“I see a world where every game has interaction with Twitch, making it awesome to view, to stream, to play and to interact with another level of players,” Shevat said. “I see every viewer as a potential player in this new cohort of game players. This is the place where I come to see my favorite streamer to stream a favorite game, but do a little interaction there and do a little gameplay there.
“I want to reinvent how we play games and how we watch games.”
Streamers are encouraged to play around with different extensions, and if they notice it becomes too much for their viewers, they’re also encouraged to opt-out of using that specific interactive model. Shevat compared it to app push notifications; if they become too much and seem almost spam-like, people delete those apps or turn off notifications, Shevat said. That’s what streamers are likely to do as extensions start to be integrated into Twitch’s environment.
It’s not just game casters that Shevat’s team is targeting with extensions, he told Polygon. Shevat said he thinks about interactivity and IRL streamers, one of the fastest growing subsections on the platform, “all of the time.” Shevat uses examples like painting or exploring that can rely on polls, encouraging people to help streamers decide what they do next — or even helping budding artists.
“If I’m drawing something I can talk about my paints, and see an extension that shows my color palettes so people can see it,” Shevat said. “What if viewers can sample the color palette by clicking on a color and getting the hex of that color? These are the small types of interactions that take Twitch viewers from saying, ‘Yeah, I see this and I’m inspired’ to, ‘Yeah, I see this and I’m inspired and I take action.’”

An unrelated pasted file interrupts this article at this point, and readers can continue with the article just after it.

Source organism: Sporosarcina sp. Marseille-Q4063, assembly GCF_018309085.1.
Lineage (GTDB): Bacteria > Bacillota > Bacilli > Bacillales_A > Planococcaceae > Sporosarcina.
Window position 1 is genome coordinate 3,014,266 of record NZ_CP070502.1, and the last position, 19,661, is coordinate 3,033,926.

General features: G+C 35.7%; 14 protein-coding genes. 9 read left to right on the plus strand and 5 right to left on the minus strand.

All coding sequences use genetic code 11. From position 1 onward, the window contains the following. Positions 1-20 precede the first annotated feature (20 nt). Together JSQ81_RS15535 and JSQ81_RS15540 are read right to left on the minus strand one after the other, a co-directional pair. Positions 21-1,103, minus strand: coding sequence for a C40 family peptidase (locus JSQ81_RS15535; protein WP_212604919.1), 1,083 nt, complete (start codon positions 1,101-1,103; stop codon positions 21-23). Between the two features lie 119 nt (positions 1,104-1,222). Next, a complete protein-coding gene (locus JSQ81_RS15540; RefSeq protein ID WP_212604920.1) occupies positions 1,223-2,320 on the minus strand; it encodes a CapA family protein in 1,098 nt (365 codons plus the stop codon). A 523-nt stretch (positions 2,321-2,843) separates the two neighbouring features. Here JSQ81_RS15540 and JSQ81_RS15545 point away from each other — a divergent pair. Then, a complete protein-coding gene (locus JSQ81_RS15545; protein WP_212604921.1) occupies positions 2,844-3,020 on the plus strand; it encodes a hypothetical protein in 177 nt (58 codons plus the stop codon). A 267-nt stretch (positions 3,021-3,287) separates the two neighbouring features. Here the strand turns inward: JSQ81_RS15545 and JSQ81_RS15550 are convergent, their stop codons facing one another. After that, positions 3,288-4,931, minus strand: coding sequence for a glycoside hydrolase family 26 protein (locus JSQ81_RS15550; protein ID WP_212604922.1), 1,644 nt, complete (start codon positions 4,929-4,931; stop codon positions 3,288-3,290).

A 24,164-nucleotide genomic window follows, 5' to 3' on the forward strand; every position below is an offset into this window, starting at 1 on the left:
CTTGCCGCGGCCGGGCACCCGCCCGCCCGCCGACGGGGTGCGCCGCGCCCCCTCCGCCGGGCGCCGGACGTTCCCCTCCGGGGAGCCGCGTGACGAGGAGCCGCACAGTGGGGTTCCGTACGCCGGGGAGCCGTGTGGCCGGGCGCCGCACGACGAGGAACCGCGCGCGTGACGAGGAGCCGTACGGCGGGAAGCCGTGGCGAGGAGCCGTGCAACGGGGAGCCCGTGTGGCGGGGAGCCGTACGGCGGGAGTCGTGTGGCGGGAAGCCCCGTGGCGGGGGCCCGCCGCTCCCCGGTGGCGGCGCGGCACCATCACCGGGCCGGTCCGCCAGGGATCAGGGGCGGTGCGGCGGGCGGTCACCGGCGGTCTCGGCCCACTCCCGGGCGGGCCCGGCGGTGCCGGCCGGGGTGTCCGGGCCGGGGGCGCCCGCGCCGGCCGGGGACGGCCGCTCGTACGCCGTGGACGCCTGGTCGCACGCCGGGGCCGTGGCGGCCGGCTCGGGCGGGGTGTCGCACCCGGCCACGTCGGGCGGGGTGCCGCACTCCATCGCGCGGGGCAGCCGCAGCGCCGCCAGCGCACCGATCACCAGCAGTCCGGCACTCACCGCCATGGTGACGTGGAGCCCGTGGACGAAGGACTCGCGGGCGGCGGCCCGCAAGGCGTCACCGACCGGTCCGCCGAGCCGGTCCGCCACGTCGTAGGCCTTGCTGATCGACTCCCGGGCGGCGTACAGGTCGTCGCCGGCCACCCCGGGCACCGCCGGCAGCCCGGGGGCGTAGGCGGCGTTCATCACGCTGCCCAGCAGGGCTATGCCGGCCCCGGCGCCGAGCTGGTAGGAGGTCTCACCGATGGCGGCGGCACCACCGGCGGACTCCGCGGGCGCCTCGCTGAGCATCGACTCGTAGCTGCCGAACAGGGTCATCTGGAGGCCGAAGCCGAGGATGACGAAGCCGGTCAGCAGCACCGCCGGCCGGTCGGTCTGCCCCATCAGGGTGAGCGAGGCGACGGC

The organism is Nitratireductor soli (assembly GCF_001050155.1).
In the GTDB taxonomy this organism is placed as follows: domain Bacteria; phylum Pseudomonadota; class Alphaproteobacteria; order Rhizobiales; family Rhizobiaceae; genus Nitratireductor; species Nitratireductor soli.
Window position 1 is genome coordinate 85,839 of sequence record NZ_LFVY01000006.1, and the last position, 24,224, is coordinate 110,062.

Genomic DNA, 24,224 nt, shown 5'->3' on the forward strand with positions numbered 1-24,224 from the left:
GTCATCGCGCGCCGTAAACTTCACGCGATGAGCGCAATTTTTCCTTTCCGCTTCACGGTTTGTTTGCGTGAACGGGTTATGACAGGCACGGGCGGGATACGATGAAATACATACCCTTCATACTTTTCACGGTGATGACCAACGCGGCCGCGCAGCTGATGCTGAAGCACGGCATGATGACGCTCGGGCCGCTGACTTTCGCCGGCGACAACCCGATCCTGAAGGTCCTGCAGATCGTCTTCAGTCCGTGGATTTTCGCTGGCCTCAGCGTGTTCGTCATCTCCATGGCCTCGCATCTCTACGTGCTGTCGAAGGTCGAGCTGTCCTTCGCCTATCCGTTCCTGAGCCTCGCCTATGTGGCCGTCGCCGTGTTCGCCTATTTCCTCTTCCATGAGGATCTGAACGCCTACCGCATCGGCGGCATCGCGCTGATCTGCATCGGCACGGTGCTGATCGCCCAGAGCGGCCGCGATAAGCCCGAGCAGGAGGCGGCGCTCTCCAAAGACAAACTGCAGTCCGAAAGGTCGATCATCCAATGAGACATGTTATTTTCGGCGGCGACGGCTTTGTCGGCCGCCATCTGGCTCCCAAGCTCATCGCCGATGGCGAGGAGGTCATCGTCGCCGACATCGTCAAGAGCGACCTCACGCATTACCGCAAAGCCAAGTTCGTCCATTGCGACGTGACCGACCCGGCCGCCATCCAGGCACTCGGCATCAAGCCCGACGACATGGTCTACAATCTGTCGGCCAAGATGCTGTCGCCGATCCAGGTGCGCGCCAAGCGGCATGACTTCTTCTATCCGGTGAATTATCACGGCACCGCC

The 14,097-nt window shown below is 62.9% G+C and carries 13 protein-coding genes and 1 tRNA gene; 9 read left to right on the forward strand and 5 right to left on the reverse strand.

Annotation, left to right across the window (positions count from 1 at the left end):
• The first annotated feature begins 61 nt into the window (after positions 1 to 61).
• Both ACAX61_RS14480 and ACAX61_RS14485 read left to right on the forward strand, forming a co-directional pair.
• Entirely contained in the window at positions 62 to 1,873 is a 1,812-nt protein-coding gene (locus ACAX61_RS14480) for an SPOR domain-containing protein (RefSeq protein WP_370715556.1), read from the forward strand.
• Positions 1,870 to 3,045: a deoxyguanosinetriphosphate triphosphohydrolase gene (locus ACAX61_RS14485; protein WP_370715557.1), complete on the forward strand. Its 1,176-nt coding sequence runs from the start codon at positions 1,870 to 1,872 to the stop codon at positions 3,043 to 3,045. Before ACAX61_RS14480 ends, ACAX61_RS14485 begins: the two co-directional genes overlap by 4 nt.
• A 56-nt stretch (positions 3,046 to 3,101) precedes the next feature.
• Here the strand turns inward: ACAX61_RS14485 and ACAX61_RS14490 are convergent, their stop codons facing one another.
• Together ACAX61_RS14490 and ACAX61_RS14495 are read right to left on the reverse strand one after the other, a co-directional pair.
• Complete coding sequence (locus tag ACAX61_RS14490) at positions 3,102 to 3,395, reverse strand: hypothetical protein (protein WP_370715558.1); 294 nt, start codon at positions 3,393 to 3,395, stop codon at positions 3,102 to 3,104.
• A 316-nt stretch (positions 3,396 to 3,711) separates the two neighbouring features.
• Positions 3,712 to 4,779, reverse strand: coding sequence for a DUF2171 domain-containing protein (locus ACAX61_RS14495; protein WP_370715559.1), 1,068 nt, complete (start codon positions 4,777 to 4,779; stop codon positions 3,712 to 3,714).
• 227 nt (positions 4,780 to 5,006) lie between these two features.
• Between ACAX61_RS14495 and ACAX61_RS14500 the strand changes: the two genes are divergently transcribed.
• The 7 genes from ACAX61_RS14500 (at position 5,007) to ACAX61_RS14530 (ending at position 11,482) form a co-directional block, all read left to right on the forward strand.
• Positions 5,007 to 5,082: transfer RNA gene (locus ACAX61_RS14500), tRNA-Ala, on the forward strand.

It all sounds very positive, but even though Shevat has only been at Twitch for a short while, having made the move over from Slack, he understands Twitch’s community can be problematic. Shevat told Polygon that every extension must be submitted to Twitch for approval before it can go live on the site, and must comply with the company’s terms of service. If an extension is being used by streamers or developers for nefarious reasons, Twitch will investigate.
That’s an important aspect of the extensions program as Shevat’s team starts exploring the next topic in interactive viewing: using Bits in extensions. Bits are cheering tokens that viewers can purchase and give to their favorite streamers. Most Bits are purchased, but some can be attained by watching ads. There was controversy recently when multiple streamers were banned after being accused of using the advertising model as a way of harnessing Bits for themselves.
Bits are a form of currency on Twitch, and Shevat wants to figure out how to use them in extensions to reward viewers for participating.
“How can you create engagement and put Bits inside an extension?” Shevat said. “I think that’s pretty exciting. Like, ‘I have a kitty and I want to but that kitty a different hat, so I use my Bits to empower that kitty for that streamer.’ We’re working with developers to figure out the best case uses to use Bits and extensions to make a better experience for everyone.”